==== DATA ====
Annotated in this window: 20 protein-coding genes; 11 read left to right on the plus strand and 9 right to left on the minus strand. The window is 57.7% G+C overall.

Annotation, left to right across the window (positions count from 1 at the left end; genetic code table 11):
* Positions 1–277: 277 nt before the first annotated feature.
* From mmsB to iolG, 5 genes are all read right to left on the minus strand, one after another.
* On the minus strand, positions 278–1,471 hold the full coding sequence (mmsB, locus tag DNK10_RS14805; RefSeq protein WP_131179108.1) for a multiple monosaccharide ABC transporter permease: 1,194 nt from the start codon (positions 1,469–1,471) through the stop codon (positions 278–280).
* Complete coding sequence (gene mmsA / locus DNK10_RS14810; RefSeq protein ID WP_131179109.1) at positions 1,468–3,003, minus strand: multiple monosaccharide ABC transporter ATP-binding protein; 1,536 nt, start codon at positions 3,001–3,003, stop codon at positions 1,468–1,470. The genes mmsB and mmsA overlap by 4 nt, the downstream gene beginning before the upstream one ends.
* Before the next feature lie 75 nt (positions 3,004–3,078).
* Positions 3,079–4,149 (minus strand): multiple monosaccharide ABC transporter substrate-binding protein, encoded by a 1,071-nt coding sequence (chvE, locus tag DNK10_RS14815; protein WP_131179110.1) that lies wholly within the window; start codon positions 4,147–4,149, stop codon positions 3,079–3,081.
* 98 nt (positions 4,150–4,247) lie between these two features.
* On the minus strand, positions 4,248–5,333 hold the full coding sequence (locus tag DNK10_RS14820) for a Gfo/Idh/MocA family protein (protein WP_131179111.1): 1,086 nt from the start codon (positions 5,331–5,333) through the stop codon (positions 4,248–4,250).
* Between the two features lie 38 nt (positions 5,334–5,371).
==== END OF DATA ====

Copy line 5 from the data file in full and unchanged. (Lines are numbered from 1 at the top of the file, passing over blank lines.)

* On the minus strand, positions 278–1,471 hold the full coding sequence (mmsB, locus tag DNK10_RS14805; RefSeq protein WP_131179108.1) for a multiple monosaccharide ABC transporter permease: 1,194 nt from the start codon (positions 1,469–1,471) through the stop codon (positions 278–280).